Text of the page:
September 28, 2017 at 2:37 am

      Puppy Linux is an awesome distro! As you more or less have said, it's perfect for systems that are still useful, but need a less resource-intensive OS.

      And it's EXTREMELY simple to install, at least in my experience.

  9. KenP
    September 22, 2017 at 11:41 pm

    For me, installing Linux -- even if it's Ubuntu or Deepin (simplest to install IMO) provides a way to learn something about my computer and Linux itself.
    The hardest I've installed yet is Gentoo and when I finally emerged (see what I did there?) I felt like a hungry emperor penguin ready to go after that school of fish.
    Next stop: probably Exherbo or LFS!

  10. dragonmouth
    September 22, 2017 at 9:11 pm

    Now you've done it! Windows-weenies will use this article as concrete 'proof' that Linux is hard. :-)

    Source Mage GNU/Linux is one step less difficult than Linux From Scratch and it is an actual distribution. What makes it hard is its terminology which is straight out of Harry Potter. You do not use a repository but a 'grimoire'. You do not install software, you 'cast a spell'. You do not uninstall, you 'dispell'. So on and so forth.

    If you want to run Linux programs, you use a distro from the Ubuntu family.
    If you want to truly LEARN Linux, you use the LFS and BLFS manuals to build your own distro.

    That is the beauty of GNU/Linux. It does not try to satisfy all users with the same version or create crippled versions for some users like Windows does. There is a Linux distro for every level of ability and every temperament.

    • kit
      September 23, 2017 at 2:38 am

      I've used Gentoo before and tried LFS a few times. I learned some things from both experiences, which is why I'm happy with Arch: package managers with pre-built binary packages are convenient. I have very few things compiled from source using a PKGBUILD from AUR, and the result feels like the best of both Gentoo and Debian—my previous distro of choice—combined.

      • Stephen
        September 25, 2017 at 4:42 pm

        Totally agree. I've tried more than once to install Gentoo, but couldn't get it to work. Arch Linux, as long as you follow the installation guide, is not too hard and you can basically create you own personalized distro. Don't be afraid of the command line; it is your friend. I've tried many distros and Arch is my favorite. If, on the other hand, you want an installation that you really don't need to think about, I'd go with one of the *buntus or OpenSuse. Debian is not that difficult to install. I'm not sure why it's even on this list. It may require you to install other packages after the primary installation, but all distros do.

    • aspie cat
      September 23, 2017 at 10:28 pm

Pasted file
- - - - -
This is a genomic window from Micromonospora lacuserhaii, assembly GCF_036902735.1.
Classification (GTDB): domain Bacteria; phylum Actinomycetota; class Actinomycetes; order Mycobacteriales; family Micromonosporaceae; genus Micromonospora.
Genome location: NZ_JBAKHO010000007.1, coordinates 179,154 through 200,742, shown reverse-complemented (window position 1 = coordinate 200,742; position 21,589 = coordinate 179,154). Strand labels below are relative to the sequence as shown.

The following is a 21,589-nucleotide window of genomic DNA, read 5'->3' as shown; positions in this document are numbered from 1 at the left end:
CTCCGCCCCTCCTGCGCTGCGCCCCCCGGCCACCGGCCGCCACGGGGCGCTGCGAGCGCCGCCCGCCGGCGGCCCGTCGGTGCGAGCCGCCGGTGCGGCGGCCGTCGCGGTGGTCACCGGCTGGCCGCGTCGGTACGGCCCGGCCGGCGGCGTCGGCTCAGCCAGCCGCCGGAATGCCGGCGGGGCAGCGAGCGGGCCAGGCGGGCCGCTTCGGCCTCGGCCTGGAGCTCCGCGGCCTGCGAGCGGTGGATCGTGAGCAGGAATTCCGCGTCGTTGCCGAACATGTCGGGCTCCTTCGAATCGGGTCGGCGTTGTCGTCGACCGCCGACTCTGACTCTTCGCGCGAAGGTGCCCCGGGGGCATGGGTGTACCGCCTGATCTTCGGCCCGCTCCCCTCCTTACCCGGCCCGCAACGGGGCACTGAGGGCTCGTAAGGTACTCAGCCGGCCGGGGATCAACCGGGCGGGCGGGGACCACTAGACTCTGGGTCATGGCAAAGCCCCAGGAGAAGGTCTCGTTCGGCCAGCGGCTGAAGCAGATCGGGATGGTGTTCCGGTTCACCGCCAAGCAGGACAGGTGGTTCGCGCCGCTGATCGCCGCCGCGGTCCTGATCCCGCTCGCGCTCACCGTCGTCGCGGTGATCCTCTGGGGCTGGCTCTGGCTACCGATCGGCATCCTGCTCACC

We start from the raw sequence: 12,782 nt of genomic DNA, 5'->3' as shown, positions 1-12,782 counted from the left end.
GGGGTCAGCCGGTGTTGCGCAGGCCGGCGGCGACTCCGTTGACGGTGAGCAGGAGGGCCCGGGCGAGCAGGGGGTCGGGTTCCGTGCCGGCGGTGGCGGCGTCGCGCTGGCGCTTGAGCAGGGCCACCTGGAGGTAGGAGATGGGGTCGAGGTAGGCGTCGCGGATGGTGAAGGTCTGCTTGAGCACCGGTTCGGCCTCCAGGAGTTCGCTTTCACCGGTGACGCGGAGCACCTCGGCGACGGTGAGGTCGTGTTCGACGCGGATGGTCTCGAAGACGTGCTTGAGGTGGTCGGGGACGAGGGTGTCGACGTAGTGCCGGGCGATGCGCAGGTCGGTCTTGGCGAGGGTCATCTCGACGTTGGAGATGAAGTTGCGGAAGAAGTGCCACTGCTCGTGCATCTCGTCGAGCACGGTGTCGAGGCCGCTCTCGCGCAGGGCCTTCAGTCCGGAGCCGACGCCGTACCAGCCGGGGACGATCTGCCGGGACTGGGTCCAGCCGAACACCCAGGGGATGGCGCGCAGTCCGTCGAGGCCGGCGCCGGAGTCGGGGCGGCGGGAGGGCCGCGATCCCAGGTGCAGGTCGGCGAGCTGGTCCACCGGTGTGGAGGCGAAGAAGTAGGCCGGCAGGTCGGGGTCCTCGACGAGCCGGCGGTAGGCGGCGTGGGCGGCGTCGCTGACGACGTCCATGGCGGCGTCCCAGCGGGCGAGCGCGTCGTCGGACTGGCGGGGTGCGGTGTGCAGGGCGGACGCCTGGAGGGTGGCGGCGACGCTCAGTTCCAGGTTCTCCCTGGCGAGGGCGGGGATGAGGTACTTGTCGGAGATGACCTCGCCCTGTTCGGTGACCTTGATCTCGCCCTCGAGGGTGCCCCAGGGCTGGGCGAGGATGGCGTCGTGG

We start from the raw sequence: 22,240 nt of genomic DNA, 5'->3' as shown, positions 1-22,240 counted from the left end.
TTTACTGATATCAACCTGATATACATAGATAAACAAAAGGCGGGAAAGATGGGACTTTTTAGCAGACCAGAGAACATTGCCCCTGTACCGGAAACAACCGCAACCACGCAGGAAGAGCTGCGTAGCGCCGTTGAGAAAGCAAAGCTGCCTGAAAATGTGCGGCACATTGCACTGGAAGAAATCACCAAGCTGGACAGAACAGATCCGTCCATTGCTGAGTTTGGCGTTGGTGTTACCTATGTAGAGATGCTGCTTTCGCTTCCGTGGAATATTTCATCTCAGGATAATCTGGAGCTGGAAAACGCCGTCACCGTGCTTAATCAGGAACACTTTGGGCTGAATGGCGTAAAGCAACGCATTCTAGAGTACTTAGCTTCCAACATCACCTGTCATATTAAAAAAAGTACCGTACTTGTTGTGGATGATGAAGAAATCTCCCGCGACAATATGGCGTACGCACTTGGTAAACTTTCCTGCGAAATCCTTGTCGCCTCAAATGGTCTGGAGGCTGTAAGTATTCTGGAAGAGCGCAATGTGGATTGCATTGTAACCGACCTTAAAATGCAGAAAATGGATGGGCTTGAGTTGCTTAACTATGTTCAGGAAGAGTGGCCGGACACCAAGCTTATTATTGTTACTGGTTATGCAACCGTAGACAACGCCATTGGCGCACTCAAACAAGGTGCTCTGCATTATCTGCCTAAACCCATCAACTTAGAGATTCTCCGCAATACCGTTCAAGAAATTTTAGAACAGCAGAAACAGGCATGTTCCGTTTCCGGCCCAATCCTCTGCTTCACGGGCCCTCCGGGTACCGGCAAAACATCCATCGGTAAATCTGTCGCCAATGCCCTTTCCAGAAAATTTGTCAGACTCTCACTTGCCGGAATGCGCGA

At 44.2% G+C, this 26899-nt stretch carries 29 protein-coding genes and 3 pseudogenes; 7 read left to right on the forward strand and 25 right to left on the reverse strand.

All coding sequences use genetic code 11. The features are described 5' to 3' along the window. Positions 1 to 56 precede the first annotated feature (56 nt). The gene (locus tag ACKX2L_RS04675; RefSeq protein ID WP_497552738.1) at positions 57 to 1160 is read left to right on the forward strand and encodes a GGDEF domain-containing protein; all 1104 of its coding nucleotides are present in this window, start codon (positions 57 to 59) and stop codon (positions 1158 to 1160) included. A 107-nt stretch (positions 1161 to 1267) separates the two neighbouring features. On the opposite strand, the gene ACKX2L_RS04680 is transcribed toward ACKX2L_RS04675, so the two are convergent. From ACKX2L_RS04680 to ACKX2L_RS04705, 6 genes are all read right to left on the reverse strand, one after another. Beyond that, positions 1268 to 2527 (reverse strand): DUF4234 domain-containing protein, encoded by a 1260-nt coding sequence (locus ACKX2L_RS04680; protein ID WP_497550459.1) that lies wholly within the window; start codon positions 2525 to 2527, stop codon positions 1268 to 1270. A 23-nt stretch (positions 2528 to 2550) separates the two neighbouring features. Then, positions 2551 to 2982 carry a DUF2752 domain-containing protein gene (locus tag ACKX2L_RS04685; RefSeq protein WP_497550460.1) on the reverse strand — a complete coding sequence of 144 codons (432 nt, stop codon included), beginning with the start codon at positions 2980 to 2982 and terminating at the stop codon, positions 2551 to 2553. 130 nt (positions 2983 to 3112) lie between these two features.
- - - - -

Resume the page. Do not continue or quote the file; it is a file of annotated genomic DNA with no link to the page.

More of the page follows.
The main problem that I have installing any Linux, even Ubuntu or Mint, is the restrictions that Microsoft/Intel put on the boot process. I have an HP computer with Windows 8.1. To be more techy, the problem is "Managing EFI Boot Loaders for Linux: Dealing with Secure Boot". I searched this topic for HP desktops and found nothing useful. In fact, one article wound up concluding that it was impossible to figure out how to boot a Linux DVD from these HP desktops. Also, I brought this up at a local Linux group. One person that also occurs with some other brands of desktop PC's. This is a big problem and when I see another article about installing whatever Linux in a magazine or online, I try to do what the article says and it never works.
      So I agree that Microsoft pre-installing Windows on PC's is a problem for newbies but the UEFI stuff makes it difficult for an experienced user in some cases. I had never seen anything about comparing installation with UEFI on different computers.

      • dragonmouth
        September 24, 2017 at 12:50 pm

        IIRC, MUO had a couple of articles how to install Linux on UEFI PCs. The key is to turn off Safe Boot and use a UEFI-capable version of a distro. Many distro developers have released such versions in the past few months.

        In the past two weeks I have installed Mageia 6.0, Devuan 1.0 and the latest version of PCLinuxOS on a HP z420 desktop. The only problems I ran into had nothing to do with Linux and/or HP.

        • rc primak
          September 27, 2017 at 9:41 pm

          When I installed Ubuntu Linux on a Secure Boot enabled Intel NUC PC after installing Windows 10 Pro, I did not have to turn off Secure Boot on the PC. The installation from a bootable USB Ubuntu installer went just fine with Secure Boot still enabled. Maybe that's because the NUC did not have a manufacturer's proprietary UEFI partition. That I think is the main difference.